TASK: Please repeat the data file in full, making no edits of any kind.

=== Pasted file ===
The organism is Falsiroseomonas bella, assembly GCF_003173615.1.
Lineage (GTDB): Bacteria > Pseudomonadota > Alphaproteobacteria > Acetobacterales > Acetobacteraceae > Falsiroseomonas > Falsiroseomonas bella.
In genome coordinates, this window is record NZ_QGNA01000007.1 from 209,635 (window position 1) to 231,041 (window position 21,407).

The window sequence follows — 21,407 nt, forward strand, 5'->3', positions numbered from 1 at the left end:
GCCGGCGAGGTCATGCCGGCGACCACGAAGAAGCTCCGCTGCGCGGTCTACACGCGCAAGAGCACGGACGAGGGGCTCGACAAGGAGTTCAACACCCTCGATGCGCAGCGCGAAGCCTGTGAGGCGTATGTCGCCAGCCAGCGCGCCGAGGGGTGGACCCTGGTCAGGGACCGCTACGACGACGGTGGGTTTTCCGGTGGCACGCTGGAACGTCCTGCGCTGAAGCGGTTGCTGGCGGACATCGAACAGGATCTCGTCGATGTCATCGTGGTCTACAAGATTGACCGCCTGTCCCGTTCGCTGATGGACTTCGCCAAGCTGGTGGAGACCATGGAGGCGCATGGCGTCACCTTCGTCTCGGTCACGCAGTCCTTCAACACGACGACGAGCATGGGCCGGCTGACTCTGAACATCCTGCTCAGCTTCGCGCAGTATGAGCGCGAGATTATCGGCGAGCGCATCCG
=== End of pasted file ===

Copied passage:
The organism is Falsiroseomonas bella, assembly GCF_003173615.1.
Lineage (GTDB): Bacteria > Pseudomonadota > Alphaproteobacteria > Acetobacterales > Acetobacteraceae > Falsiroseomonas > Falsiroseomonas bella.
In genome coordinates, this window is record NZ_QGNA01000007.1 from 209,635 (window position 1) to 231,041 (window position 21,407).

The window sequence follows — 21,407 nt, forward strand, 5'->3', positions numbered from 1 at the left end:
GCCGGCGAGGTCATGCCGGCGACCACGAAGAAGCTCCGCTGCGCGGTCTACACGCGCAAGAGCACGGACGAGGGGCTCGACAAGGAGTTCAACACCCTCGATGCGCAGCGCGAAGCCTGTGAGGCGTATGTCGCCAGCCAGCGCGCCGAGGGGTGGACCCTGGTCAGGGACCGCTACGACGACGGTGGGTTTTCCGGTGGCACGCTGGAACGTCCTGCGCTGAAGCGGTTGCTGGCGGACATCGAACAGGATCTCGTCGATGTCATCGTGGTCTACAAGATTGACCGCCTGTCCCGTTCGCTGATGGACTTCGCCAAGCTGGTGGAGACCATGGAGGCGCATGGCGTCACCTTCGTCTCGGTCACGCAGTCCTTCAACACGACGACGAGCATGGGCCGGCTGACTCTGAACATCCTGCTCAGCTTCGCGCAGTATGAGCGCGAGATTATCGGCGAGCGCATCCG